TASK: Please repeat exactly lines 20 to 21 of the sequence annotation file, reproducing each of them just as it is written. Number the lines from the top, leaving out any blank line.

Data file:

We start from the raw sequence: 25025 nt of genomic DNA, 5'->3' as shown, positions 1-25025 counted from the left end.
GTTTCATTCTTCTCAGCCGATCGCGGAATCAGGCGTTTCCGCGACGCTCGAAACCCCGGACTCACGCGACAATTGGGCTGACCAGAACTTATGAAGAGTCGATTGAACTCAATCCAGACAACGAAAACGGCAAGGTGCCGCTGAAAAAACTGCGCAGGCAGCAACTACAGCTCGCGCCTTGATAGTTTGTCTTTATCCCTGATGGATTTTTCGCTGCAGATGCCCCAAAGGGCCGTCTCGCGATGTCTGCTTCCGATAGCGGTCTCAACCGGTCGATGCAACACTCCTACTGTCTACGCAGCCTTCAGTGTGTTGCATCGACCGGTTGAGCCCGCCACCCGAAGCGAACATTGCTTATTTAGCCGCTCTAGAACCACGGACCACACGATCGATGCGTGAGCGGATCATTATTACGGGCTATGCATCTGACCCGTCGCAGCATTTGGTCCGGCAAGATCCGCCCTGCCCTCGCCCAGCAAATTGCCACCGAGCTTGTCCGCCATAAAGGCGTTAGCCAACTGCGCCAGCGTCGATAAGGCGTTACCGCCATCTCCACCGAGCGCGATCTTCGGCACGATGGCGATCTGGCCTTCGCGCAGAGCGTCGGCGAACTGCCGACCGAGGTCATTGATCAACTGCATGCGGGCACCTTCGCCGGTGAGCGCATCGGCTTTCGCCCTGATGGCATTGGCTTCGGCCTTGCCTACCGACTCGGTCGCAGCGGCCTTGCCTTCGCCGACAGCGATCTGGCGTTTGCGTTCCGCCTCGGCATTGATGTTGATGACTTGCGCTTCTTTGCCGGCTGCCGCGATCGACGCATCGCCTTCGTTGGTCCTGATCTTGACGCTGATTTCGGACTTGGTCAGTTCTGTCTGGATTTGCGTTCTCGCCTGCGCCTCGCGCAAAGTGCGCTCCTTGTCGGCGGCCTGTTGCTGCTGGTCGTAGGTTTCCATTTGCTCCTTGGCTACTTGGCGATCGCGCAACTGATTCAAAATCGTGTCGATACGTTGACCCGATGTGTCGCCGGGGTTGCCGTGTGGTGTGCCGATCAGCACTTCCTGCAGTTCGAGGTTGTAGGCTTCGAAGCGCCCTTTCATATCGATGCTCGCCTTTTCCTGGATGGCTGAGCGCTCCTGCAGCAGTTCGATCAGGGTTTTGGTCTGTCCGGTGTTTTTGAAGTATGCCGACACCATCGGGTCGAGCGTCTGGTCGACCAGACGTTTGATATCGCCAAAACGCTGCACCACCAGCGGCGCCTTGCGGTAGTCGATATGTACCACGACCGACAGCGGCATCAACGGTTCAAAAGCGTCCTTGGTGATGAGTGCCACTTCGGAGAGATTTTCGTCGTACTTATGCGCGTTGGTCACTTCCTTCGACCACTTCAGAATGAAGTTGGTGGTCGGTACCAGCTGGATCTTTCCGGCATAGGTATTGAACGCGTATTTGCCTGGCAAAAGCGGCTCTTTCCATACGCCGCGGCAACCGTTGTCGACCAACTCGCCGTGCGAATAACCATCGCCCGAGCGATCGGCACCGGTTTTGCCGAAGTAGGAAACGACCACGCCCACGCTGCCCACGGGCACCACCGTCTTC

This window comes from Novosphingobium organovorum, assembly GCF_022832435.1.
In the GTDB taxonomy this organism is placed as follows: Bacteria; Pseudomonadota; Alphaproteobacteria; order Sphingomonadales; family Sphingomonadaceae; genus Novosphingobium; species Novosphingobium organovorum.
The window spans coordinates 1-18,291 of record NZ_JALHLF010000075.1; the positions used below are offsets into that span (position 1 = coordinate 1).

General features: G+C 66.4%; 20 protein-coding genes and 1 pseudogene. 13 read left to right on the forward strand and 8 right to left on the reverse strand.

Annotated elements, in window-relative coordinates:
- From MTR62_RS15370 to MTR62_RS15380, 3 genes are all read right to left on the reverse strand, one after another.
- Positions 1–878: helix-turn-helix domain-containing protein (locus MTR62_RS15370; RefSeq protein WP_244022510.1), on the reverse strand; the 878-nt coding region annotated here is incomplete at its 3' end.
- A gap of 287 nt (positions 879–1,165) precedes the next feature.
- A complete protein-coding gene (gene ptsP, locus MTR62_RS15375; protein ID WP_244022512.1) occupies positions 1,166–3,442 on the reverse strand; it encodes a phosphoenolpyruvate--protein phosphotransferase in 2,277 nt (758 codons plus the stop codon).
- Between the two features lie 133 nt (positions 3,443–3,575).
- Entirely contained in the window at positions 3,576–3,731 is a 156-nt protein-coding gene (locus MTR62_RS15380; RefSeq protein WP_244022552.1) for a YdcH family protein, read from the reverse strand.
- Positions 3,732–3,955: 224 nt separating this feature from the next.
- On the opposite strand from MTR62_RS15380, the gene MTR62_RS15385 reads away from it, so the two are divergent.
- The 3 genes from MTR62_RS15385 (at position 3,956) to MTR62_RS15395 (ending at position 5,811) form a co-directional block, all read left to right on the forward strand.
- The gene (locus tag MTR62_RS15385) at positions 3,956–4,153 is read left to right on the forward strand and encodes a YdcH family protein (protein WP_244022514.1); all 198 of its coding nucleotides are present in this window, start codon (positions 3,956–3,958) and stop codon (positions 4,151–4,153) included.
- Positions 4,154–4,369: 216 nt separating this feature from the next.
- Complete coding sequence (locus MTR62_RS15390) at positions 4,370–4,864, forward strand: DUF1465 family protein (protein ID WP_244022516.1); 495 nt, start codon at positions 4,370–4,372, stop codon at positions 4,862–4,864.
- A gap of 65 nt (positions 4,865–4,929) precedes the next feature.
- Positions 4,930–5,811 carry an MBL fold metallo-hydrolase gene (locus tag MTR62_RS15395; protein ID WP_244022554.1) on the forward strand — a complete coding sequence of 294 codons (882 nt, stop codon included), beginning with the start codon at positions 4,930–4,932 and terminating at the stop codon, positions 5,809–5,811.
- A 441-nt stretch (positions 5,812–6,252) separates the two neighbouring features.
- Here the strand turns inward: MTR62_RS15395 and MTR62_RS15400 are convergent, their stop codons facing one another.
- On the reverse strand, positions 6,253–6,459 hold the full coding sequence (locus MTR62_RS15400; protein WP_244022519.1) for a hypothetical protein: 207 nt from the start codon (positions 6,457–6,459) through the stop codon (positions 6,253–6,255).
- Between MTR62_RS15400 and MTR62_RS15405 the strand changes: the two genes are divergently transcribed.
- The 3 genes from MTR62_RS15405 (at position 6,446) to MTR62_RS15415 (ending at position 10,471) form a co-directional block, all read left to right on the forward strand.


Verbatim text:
- A gap of 65 nt (positions 4,865–4,929) precedes the next feature.
- Positions 4,930–5,811 carry an MBL fold metallo-hydrolase gene (locus tag MTR62_RS15395; protein ID WP_244022554.1) on the forward strand — a complete coding sequence of 294 codons (882 nt, stop codon included), beginning with the start codon at positions 4,930–4,932 and terminating at the stop codon, positions 5,809–5,811.